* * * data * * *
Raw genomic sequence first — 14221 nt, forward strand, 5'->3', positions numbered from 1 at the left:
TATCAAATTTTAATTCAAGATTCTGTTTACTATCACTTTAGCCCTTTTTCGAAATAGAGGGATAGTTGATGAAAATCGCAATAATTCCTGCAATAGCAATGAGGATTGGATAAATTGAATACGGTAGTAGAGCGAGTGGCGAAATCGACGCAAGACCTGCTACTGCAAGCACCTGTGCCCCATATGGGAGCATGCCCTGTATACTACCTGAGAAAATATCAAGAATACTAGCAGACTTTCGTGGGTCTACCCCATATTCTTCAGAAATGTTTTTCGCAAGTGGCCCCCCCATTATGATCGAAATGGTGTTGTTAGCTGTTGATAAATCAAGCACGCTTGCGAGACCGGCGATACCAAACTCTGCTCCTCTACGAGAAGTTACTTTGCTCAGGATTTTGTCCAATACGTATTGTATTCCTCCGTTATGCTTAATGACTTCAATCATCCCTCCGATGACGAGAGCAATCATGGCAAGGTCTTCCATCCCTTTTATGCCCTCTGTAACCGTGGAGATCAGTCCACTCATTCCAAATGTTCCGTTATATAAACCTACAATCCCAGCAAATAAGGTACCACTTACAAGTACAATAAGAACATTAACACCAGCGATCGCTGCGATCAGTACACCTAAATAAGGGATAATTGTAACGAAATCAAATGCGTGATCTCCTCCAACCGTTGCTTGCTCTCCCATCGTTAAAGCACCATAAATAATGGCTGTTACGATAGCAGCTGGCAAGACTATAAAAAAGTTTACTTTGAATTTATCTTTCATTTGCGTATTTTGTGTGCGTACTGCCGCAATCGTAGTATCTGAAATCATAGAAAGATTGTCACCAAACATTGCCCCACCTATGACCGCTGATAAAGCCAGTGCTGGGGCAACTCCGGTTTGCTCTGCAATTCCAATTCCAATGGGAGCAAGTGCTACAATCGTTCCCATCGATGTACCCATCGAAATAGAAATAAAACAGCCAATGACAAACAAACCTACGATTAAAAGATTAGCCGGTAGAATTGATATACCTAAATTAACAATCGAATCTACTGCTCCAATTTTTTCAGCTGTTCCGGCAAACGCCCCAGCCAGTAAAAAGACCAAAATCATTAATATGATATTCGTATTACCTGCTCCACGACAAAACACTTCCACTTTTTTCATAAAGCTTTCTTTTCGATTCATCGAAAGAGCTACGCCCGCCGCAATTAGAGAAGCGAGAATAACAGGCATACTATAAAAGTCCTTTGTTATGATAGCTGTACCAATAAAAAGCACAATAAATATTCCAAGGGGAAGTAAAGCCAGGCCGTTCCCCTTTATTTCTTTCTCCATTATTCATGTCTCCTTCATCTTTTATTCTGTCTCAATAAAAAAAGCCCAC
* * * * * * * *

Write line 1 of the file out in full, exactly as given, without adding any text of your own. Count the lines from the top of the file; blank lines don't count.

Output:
Raw genomic sequence first — 14221 nt, forward strand, 5'->3', positions numbered from 1 at the left: